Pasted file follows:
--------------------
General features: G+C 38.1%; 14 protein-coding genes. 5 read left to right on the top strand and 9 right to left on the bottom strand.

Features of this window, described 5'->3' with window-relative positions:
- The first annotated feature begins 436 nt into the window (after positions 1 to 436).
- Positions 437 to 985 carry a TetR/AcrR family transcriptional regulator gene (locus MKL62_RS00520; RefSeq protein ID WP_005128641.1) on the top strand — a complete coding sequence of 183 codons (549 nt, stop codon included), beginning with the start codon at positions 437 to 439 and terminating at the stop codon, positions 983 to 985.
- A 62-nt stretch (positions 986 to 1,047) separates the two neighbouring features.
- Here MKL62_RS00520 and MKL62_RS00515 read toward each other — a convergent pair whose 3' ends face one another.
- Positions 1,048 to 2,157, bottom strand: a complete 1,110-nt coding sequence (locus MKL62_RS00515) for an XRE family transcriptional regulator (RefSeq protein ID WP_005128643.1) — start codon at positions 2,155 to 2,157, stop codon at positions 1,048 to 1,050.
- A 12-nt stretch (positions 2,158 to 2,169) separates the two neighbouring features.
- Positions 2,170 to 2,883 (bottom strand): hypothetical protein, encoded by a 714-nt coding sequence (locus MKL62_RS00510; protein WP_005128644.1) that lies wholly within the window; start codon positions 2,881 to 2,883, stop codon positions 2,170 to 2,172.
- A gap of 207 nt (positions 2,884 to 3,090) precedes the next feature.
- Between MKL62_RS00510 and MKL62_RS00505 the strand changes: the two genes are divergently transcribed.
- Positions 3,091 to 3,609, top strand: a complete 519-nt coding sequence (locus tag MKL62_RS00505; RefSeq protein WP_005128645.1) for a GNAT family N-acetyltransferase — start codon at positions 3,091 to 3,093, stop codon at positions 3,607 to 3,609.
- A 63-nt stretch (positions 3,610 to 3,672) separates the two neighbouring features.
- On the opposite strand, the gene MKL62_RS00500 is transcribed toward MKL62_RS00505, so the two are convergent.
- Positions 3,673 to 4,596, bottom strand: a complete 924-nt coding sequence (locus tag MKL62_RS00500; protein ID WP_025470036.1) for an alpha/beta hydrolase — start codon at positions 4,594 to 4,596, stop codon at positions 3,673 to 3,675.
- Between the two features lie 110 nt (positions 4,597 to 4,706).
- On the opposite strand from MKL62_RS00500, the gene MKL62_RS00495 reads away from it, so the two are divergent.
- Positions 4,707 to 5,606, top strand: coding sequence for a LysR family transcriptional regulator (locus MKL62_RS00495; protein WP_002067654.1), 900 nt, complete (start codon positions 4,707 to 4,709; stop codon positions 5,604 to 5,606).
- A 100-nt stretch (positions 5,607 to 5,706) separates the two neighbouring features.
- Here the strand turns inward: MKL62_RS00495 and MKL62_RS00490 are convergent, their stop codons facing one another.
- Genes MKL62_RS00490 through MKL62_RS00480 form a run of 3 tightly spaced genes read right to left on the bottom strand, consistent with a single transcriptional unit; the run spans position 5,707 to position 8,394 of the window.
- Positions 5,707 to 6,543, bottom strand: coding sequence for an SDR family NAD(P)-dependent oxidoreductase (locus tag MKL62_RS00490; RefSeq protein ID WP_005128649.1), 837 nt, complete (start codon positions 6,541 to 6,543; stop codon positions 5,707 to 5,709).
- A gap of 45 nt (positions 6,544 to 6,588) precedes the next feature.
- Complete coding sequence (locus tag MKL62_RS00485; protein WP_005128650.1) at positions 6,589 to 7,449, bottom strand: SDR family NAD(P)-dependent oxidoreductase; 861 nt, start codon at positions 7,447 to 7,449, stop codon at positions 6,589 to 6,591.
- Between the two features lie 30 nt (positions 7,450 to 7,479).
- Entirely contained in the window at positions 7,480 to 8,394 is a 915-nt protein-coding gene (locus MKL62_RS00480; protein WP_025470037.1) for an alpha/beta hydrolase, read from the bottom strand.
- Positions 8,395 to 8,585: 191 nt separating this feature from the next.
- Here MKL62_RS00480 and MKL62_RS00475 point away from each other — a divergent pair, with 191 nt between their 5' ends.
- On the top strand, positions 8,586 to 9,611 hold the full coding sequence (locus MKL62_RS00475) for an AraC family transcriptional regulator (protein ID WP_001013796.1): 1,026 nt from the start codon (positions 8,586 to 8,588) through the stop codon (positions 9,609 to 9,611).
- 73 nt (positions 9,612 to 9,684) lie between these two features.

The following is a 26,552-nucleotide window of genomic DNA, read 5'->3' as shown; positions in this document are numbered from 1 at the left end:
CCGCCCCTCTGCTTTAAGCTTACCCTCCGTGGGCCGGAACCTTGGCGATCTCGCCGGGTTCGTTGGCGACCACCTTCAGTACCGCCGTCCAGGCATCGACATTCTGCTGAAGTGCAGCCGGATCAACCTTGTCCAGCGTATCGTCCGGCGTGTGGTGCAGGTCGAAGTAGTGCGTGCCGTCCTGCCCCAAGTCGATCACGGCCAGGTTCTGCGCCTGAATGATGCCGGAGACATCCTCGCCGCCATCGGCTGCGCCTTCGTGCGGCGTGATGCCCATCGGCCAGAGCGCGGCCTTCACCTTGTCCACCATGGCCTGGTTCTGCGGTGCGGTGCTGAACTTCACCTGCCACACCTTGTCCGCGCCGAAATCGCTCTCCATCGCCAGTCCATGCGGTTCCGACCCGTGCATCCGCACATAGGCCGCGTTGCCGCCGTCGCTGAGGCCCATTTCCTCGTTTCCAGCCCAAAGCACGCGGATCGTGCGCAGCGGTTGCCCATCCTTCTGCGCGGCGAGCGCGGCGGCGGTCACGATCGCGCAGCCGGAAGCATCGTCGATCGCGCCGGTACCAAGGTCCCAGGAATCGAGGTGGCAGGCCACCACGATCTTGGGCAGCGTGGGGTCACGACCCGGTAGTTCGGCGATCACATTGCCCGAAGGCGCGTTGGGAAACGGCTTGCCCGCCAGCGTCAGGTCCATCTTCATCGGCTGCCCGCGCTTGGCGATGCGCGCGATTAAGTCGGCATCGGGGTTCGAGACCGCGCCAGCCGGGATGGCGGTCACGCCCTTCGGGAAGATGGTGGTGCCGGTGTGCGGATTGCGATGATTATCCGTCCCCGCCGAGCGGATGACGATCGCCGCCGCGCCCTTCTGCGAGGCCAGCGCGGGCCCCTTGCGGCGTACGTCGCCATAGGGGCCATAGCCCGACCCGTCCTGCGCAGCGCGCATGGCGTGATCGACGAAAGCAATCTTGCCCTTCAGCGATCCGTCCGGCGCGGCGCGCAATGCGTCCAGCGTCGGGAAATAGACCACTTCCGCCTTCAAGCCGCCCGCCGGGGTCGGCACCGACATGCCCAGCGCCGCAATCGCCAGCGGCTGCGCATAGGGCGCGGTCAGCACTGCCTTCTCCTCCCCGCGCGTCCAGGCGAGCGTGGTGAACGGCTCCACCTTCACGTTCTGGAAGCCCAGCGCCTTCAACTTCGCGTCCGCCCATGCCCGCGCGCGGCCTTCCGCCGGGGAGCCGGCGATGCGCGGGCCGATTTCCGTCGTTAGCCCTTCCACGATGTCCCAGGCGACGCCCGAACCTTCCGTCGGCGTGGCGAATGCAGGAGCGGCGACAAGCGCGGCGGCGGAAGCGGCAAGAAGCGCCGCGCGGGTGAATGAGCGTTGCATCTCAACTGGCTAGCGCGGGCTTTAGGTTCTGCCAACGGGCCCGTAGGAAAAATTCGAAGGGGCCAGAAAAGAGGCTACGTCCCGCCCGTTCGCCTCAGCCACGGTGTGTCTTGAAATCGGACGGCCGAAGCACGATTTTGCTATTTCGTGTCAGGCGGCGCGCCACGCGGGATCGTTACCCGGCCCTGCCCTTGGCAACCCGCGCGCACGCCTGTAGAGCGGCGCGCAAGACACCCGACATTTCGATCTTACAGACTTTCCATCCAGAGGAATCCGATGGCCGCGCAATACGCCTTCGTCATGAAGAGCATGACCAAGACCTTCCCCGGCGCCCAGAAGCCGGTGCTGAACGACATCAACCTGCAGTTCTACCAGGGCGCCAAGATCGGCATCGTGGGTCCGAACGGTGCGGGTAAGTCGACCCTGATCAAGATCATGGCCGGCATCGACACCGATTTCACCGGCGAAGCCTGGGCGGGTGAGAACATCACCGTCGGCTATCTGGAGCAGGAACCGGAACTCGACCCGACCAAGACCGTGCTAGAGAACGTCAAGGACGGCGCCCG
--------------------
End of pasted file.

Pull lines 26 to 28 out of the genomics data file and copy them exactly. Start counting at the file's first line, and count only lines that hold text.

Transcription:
- Entirely contained in the window at positions 7,480 to 8,394 is a 915-nt protein-coding gene (locus MKL62_RS00480; protein WP_025470037.1) for an alpha/beta hydrolase, read from the bottom strand.
- Positions 8,395 to 8,585: 191 nt separating this feature from the next.
- Here MKL62_RS00480 and MKL62_RS00475 point away from each other — a divergent pair, with 191 nt between their 5' ends.